Posted in Dolls

by Ruby Lane

The first Betsy McCall paper doll was featured on the magazine’s cover and had an editorial layout in the issue to introduce this new character to the world. Accompanying text on the paper doll page told the readers that “Betsy is five, going on 6, and she lives in a little white house with a porch and a yard to play in. Her mother and daddy and Nosy her puppy, live in the white house too. Nosy is six months old. Betsy and Nosy and Betsy’s friends play together all the time. And every month from now on they’ll come to play with you too.”

Born in the marketing department of McCall’s magazine Betsy McCall was intended as a means to induce mothers and children to become involved in the world of fashion and sewing by engaging in play with paper dolls. But Betsy McCall would soon become much more.

In 1870 James McCall founded a company to publish and sell dress patterns. In 1873, looking for a way to advertise his pattern line, he founded The Queen magazine (renamed McCall’s Magazine—The Queen of Fashion in 1897 – later simply McCall’s). The magazine included editorials, advice, fiction, and paper dolls by such notables as Willa Cather, Jessie Willcox Smith, Barbara Hale, Norman Jacobsen, Ray Bradbury, F. Scott Fitzgerald, Eleanor Roosevelt, John Steinbeck, and Kurt Vonnegut, just to name a few.

But it wasn’t until the Betsy McCall paper doll in the May 1951 issue that the character that to many, personified the magazine, made her debut appearance. She was drawn by artist Kay Morrissey. Morrissey would continue to draw the paper doll page through the June 1955 issue.

Many children of the baby-boomer generation waited eagerly for each new issue of McCall’s magazine for the pleasure of playing with the new edition of the Betsy McCall paper doll page.  The paper dolls were illustrated for the magazine in a variety of styles by numerous artists. Aside from Morrissey, some of the known illustrators of Betsy were; Renee Forsythe (August 1955 – 1958), Ginnie Hoffman (1958 – 1986), and Sue Shanahan (late 1990s).

This new character associated with fashion and wholesome middle-American life was instantly welcomed by the public. In 1952 The Ideal Toy Corporation was granted a license to make what would be the first of numerous 3-dimensional Betsy McCall Dolls.

Ideal’s Betsy was part of a group of dolls that the company hoped to promote as having educational value. Betsy McCall lent herself perfectly as a means of teaching fashion principles and the art of sewing. The 14″ doll came along with a perfect beginner sewer’s project in a McCall’s pattern to make aprons for both a child and the doll.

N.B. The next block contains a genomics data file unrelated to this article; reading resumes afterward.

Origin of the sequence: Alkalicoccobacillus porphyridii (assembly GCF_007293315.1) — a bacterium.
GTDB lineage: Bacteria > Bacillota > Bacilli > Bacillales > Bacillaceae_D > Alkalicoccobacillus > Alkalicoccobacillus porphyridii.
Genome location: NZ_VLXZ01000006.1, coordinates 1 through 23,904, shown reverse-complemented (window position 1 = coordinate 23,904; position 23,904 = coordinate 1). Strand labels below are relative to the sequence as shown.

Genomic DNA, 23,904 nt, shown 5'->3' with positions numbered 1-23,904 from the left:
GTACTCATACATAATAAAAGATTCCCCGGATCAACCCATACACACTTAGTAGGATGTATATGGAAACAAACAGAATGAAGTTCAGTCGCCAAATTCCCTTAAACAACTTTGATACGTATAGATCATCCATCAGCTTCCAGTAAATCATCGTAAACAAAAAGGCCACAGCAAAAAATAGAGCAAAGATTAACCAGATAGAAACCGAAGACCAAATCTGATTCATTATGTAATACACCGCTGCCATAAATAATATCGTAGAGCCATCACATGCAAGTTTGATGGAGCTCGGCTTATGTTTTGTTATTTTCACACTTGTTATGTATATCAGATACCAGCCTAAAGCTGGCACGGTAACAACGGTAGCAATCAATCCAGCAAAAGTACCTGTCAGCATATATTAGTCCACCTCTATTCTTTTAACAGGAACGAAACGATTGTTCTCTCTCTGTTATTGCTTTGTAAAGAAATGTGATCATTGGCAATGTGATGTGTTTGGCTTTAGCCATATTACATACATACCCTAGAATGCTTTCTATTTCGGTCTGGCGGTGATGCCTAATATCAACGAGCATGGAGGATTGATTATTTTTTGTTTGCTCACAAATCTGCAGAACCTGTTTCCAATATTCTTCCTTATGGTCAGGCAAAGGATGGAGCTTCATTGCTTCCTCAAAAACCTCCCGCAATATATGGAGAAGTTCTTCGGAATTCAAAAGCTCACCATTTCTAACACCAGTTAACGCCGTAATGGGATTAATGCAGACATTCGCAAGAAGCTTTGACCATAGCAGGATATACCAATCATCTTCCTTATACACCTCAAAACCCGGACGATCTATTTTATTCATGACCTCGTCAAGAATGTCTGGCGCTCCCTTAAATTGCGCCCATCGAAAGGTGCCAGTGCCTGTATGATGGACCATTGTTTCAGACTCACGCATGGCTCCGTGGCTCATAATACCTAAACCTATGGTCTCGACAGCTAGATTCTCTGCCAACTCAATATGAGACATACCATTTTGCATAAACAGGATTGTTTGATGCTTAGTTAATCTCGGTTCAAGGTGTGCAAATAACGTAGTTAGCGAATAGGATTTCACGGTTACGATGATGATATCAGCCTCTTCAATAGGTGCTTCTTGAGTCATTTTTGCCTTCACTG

Ideal’s Betsy had a vinyl head sculpted by Bernard Lipfert and used the company’s existing hard plastic P90 (Toni) body. She had a saran wig. She retailed for $7.95 (equivalent to about $26 in 2020). This model was sold until 1954.

This excellent example of the 14″ Betsy McCall by Ideal retains for original hang tag. Photo courtesy of Ruby Lane shop Gandtiques. The trade magazine ad on the right from the Bakelite Company promotes Union Carbide’s “vinyl resins” used in manufacturing the doll.
In 1956 a pattern for making a cloth version of Betsy was available. In 2001 a reworking of this pattern was included in McCall’s Retro pattern line.

In 1957 the American Character Doll Company obtained a license to produce Betsy McCall dolls. From 1957 to 1963 American Character offered a hard plastic 8″ doll (**Note on sizes – It appears that most of the American Character McCall dolls were in actuality a little smaller than their advertised sizes. The sizes mentioned here are found in the company ads).

These 8″ dolls were aimed to fit into the existing world of the other popular 8″ dolls of the time such as Ginny, Wendy, Ginger, etc., but Betsy had the proportions of fashion illustrations of the era with a slim torso. The first dolls had mohair wigs but these were soon replaced by saran wigs on rubber skull-caps. There were 5 hair colors offered, blonde, brunette, red, tosca and dark brunette.

Often referred to as “Tiny Betsy” by modern collectors, the earliest of the 8″ American Character dolls came in white boxes with little starburst flowers and gold lettering. Extra clothing was available for the 8″ dolls with some designs remaining from year to year and others going in and out of the line. A variety of cases could be purchased for the doll’s wardrobe.